I haven’t exactly been generous in my opinons about the widespread obsession with “real-time” search. But in today’s Telegraph there’s at least a story that makes sense in theory: “Hedge fund managers betting Twitter will give them an edge in rapid trading“.
In practice, I’m pretty skeptical, as is Gwen Robinson at the Financial Times Alphaville blog. She writes:
That’s very interesting, because several hedge fund managers we spoke to dismissed the idea variously as “all twatter” and “rubbish” – not least because Twitter has carved a reputation more for unfounded speculation and even sensational disinformation than for ground-breaking, market-moving alerts for alpha-hungry fund managers.
I’ll concede that time really is money for for hedge funds and other traders who need to make decisions before the rest of the market catches up. But I’m dubious that Twitter–let alone an automated processing of tweets–will enable traders to make better decisions. Moreover, any success would immediately be gamed, along the lines of pump and dump scams. I suppose that hasn’t put a damper on the popularity of StockTwits, but popularity does not necessarily translate to profitability for the traders. I hear that Swoopo (a great example of exploiting behavioral economics) is popular too.
If real-time search is to be useful–and I think it really should be called alerting–then the information it provides has to have some sort of quality assurance, and not just freshness. There’s almost certainly a trade-off, since it usually takes time to vet information for quality, even if the vetting is through crowdsourcing. But that reality doesn’t seem to have sunk in yet for the real-time advocates. I say, give it time.
4 replies on “Can Real-Time Search Help Hedge Funds?”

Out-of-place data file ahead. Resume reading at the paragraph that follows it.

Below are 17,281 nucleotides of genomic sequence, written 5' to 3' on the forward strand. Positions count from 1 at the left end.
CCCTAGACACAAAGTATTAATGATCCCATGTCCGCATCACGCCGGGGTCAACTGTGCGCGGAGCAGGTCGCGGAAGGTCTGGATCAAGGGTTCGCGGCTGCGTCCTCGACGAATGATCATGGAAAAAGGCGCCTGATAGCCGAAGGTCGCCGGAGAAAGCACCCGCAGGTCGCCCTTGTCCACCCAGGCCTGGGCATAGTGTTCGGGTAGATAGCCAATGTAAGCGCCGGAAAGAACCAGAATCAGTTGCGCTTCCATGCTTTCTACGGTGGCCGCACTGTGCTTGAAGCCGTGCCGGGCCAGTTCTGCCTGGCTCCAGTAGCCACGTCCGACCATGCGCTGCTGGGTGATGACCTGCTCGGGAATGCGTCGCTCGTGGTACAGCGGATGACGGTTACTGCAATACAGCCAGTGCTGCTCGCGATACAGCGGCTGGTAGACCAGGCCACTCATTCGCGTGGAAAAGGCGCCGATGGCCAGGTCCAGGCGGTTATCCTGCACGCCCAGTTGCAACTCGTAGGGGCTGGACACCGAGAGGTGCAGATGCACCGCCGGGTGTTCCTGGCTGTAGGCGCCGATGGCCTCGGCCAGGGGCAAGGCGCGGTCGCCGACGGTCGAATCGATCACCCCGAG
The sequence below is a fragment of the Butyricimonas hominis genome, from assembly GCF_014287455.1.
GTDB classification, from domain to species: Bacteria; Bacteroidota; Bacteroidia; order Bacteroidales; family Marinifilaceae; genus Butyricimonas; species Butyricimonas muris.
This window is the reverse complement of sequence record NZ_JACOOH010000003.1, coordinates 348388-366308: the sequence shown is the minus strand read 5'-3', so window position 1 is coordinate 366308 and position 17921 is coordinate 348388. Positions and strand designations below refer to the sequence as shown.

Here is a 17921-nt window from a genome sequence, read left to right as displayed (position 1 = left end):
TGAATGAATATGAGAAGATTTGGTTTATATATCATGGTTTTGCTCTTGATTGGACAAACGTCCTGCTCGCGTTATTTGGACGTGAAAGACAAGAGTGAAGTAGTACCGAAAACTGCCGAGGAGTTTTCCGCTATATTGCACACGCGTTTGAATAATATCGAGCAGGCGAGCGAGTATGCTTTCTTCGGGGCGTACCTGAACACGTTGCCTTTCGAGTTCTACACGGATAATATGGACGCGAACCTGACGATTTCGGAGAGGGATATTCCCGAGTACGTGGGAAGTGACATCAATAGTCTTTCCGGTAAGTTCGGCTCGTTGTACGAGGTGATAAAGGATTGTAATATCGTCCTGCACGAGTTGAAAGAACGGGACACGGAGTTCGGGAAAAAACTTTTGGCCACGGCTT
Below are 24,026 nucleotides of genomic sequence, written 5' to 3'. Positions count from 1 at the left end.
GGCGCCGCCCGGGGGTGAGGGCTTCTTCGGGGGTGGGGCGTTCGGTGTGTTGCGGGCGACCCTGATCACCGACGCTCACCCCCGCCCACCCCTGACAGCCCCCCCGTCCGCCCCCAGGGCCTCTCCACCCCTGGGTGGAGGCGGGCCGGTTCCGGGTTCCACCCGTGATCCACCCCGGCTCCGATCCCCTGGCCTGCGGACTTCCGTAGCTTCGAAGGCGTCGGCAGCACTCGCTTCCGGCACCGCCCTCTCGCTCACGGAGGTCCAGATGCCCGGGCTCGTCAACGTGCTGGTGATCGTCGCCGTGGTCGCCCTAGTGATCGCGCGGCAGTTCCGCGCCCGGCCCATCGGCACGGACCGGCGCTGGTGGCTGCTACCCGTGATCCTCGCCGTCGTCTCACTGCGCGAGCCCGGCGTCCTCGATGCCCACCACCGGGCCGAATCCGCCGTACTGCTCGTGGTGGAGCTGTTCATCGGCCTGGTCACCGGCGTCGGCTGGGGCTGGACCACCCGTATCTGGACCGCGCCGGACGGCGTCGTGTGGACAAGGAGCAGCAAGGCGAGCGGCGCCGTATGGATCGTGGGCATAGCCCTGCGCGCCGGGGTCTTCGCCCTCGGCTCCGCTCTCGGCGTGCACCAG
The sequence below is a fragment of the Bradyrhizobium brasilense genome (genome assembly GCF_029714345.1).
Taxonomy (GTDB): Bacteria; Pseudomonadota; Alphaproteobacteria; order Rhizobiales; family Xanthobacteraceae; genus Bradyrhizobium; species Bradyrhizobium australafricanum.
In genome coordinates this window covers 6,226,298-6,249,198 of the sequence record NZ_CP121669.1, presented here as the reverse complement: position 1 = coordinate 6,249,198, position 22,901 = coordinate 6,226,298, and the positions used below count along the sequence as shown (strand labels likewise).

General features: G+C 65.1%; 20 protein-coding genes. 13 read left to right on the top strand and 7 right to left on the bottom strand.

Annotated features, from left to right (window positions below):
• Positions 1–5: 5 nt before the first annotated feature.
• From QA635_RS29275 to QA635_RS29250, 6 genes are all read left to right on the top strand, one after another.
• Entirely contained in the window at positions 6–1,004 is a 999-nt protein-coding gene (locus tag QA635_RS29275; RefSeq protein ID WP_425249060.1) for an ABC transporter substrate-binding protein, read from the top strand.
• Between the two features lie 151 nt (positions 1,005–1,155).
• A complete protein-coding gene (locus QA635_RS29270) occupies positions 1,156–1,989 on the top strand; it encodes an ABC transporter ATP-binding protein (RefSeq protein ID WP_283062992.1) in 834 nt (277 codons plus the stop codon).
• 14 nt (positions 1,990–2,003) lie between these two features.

And if real-time search really is that valuable, wouldn’t there be incredible incentive for Twitter to delay the feed — the search across that feed I mean — by 15 minutes, and use that knowledge themselves, first?
Twitter has too much noise to be a reliable early signal. By the time the signal becomes clear (ie many people mention the same story) the story is breaking news for the major wires.
The following quote is pretty revealing of the speed required by the high frequency traders:
I was speaking at Reuters last week, and they mentioned to me that they were breaking their news flows into optimized sixty byte packets for their arms race-oriented clients, because that was the fastest way through network. (Anything smaller gets queued by some network algorithms, so sixty bytes seems to be the magic number).
Panos, I love the comment on that post that “the ONLY thing anyone is interested in is High Frequency Trading – regardless of your personal returns or anything else”. Sounds a lot like the obsession with real-time search in the blogosphere. I suppose the good news is that people are so similar across disciplines. Oh wait, that’s also the bad news.
You guys are absolutely right that the noise to signal ratio is high for Twitter and I suspect for all the real-time search players. The sad truth is that, like many people’s obsession with the minutest details of celebrities lives, noise rules.